News of the potential demise of both Section 106 planning obligations and the Community Infrastructure Levy (CIL) will come as a surprise to many. While the ‘planning for the future’ white paper proposed the abolition of Section 106, it did highlight potentially retaining and extending CIL.

It is not clear from the response whether non-financial planning obligations secured by Section 106, such as those associated with affordable housing delivery, will be unaffected by the reforms.

Whilst there can be delays in securing planning obligations using Section 106 agreements, the existing system allows for flexibility and certainty of delivery. It is fair to say that few will miss CIL, where the regulations governing the process were sometimes difficult to work with. Certainty over the delivery of infrastructure the levy was intended to fund was also opaque at best.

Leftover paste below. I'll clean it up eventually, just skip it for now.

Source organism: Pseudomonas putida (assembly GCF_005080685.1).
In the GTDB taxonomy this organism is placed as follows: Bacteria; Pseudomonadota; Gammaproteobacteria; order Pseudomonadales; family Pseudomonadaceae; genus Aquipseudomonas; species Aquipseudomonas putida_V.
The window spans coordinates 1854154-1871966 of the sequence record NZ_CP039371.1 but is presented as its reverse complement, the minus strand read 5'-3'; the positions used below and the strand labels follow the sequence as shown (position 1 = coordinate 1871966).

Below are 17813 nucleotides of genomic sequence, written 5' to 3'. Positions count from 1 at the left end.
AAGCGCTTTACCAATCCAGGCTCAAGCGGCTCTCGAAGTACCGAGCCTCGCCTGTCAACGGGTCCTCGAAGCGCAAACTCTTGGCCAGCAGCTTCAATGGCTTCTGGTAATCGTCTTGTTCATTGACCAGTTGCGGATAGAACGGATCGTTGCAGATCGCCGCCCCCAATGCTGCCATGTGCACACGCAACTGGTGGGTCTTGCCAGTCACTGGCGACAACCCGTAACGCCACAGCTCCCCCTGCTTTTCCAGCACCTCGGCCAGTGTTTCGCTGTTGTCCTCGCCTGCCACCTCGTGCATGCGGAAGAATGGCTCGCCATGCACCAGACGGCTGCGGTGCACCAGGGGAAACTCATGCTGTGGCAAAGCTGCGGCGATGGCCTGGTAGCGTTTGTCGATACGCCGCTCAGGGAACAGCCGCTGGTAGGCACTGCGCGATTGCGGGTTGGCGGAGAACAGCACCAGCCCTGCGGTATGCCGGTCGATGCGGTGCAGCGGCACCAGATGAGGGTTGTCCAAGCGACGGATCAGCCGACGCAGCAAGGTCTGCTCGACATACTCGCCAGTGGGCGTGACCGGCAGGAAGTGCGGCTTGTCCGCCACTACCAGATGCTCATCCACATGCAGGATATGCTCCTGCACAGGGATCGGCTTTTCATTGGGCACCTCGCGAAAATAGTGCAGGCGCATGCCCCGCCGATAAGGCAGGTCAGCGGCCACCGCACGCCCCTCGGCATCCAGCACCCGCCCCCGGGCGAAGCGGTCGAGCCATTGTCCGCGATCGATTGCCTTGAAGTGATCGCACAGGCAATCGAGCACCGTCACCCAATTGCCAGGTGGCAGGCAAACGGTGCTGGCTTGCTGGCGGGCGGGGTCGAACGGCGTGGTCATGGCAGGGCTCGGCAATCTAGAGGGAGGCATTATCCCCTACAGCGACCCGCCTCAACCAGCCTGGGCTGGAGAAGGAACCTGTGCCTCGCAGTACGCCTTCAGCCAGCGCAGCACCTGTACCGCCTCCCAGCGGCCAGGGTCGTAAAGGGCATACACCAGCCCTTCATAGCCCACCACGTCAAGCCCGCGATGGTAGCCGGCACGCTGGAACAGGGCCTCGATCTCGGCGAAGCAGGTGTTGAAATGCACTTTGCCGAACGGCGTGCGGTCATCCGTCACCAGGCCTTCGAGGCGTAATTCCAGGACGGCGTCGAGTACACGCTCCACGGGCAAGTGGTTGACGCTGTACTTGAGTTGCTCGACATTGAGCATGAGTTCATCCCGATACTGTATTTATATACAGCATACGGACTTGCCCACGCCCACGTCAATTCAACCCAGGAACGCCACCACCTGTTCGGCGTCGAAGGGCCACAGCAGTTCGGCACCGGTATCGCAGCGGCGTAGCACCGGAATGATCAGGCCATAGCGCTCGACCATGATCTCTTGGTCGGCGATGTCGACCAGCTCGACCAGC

What comes forward to replace the current system must enable swift decision making that offers both flexibility and certainty if it is to succeed.